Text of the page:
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10 October, 2019

International White Cane Day, 2019

My Cane, My Way logo

White cane and Guide Dog emoji a ‘text’ in the right direction for representation of people with blindness or low vision

Two thirds of Australians living with blindness or low vision believe new disability-inclusive emoji will enable them to better represent themselves when communicating online, according to a new client study* by Guide Dogs Australia.

Almost half of the survey respondents said they plan to use the new emoji, which include a person using a white cane and a Guide Dog, when they are released sometime in the last quarter of this year.

“Emoji are said to be the fastest growing language in the world. People with blindness or low vision want to be and should be a part of that conversation,” said Jodie Martin, Technology and Access Manager at Guide Dogs.

“A huge 74 per cent of our clients tell us that they feel people with disability, including vision impairment, are not adequately represented in the community. While, there’s a lot more to equitable representation and inclusion of people with blindness or low vision, we’re embracing the emoji as a ‘text’ in the right direction,” Ms Martin said.

The growing role of assistive technology

Ms Martin said the new emoji highlight the importance and increasing role of technology in the everyday lives of people with blindness or low vision. This celebration of assistive technology is the focus of Guide Dogs Australia’s International White Cane Day (15 October) campaign, My Cane, My Way for 2019.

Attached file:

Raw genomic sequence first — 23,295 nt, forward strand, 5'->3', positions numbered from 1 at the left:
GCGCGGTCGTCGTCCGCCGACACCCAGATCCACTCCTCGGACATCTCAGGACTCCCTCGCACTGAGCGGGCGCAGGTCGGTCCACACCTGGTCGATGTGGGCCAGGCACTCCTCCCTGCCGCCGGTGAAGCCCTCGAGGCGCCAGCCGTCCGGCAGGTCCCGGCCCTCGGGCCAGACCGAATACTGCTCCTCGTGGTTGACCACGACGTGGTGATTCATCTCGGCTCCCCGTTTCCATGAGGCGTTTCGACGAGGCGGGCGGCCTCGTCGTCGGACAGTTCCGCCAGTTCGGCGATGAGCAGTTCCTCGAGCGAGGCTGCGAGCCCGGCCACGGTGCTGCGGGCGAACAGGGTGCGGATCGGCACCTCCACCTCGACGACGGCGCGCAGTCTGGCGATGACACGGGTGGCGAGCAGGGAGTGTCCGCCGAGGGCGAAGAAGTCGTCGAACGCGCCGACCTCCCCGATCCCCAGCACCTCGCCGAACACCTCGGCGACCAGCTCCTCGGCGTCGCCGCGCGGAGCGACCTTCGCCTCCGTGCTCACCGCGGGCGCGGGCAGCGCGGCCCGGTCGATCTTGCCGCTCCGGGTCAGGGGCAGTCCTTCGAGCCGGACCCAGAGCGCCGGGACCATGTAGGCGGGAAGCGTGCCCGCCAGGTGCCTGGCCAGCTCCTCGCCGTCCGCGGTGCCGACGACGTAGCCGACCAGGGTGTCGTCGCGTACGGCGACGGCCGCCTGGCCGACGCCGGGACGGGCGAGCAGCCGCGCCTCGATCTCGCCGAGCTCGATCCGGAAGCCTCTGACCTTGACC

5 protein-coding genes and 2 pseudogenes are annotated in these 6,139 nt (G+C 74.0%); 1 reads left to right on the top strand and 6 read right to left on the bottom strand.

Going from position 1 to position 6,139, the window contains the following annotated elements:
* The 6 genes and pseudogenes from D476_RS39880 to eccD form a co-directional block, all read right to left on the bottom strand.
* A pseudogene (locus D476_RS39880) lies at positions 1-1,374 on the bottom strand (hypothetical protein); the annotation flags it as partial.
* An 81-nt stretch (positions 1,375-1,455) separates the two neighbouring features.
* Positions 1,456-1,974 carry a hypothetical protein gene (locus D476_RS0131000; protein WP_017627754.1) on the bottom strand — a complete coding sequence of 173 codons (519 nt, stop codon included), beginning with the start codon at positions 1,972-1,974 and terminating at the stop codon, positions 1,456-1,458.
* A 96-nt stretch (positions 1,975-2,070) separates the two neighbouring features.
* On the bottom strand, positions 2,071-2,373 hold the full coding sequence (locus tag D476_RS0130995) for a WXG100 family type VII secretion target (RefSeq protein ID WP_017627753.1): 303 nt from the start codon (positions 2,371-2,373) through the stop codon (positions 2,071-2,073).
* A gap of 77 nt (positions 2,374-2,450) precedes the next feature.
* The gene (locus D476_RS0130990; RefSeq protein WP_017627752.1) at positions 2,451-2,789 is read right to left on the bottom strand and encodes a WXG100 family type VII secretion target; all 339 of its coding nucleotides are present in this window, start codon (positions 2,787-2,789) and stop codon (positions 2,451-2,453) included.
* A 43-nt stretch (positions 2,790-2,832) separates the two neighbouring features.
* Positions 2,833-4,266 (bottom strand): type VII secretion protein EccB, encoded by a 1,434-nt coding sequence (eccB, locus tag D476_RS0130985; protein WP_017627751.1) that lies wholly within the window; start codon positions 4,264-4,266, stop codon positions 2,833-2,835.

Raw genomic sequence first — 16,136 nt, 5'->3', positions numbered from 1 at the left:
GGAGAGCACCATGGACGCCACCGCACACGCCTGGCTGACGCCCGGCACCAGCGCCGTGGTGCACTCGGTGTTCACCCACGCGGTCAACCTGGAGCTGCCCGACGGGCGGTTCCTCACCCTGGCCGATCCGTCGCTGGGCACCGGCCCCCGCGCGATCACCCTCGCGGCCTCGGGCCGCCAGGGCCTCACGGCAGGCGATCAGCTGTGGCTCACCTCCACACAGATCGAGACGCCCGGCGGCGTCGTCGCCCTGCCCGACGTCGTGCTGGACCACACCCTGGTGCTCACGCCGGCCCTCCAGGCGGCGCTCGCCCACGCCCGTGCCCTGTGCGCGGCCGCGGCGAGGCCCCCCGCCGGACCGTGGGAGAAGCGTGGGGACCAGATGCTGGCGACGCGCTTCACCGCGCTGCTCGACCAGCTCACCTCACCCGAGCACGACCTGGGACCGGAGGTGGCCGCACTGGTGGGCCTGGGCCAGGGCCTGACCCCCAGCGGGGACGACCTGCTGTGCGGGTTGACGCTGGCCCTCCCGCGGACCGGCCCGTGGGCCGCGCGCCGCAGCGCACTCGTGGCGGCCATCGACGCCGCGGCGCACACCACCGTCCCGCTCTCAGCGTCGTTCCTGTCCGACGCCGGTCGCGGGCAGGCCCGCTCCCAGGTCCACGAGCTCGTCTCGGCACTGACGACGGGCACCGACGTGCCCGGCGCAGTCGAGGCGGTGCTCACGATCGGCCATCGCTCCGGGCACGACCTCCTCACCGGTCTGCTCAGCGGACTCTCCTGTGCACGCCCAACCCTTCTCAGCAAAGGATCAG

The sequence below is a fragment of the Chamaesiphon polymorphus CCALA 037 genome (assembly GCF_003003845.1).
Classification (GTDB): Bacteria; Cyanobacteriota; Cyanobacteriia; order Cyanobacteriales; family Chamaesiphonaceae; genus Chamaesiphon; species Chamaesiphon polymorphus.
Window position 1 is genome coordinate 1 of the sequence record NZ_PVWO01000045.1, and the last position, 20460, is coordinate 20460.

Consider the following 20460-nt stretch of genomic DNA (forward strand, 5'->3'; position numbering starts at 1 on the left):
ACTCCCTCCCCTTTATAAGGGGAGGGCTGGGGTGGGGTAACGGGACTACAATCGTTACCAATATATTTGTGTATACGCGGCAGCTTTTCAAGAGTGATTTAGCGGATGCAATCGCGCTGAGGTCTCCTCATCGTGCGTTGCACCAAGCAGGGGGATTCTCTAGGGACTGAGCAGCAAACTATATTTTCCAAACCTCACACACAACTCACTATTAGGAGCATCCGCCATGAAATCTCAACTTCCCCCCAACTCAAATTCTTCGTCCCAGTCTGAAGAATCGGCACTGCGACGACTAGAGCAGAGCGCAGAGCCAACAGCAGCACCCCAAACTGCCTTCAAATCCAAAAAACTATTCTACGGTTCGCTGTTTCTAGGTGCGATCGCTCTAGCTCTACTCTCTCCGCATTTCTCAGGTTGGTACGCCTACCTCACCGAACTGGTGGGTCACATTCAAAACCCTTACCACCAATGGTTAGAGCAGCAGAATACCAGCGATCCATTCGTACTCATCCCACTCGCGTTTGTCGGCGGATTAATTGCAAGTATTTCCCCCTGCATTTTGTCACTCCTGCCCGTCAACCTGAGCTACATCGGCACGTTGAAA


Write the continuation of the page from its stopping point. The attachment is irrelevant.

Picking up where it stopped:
“We asked our clients how assistive technology helps them, in addition to their primary mobility aids of a white cane or Guide Dog. Maintaining a connection with family, friends and the community (88% of respondents), as well as accessing information and entertainment (89%) were are the two main benefits,” Ms Martin said.

This was followed by technology helping people with blindness or low vision to navigate their community (75%).

Despite there being many specialised assistive technologies for people with blindness or low vision, the humble smartphone and tablet were the most used, with half of respondents saying they used GPS maps on those devices to assist their orientation and mobility. One third of those surveyed use specialised apps for people with blindness or low vision on their smartphones like Seeing AI, Clew and soundscape.

Two thirds of respondents say they have accessibility features on the smartphone or tablet activated, half are using audio description or audio books, and one third use voice technology like Apple’s Siri, Google Home or Amazon Alexa.   

Elliott’s story

Guide Dogs client, Elliott Agnew who has low vision says he is excited about the new emoji as it will help him feel more included in chats with friends, particularly in group chats where they are used a lot to communicate.

“I also use assistive technology on my iPhone on a daily basis, I use enlarged text, high contrast mode, inverted colours and the magnifier function to be able to read text and look at pictures or emoji. I use Google maps to navigate along with my camera to take pictures of signs or labels and zoom in to be able to read them,” Elliot said.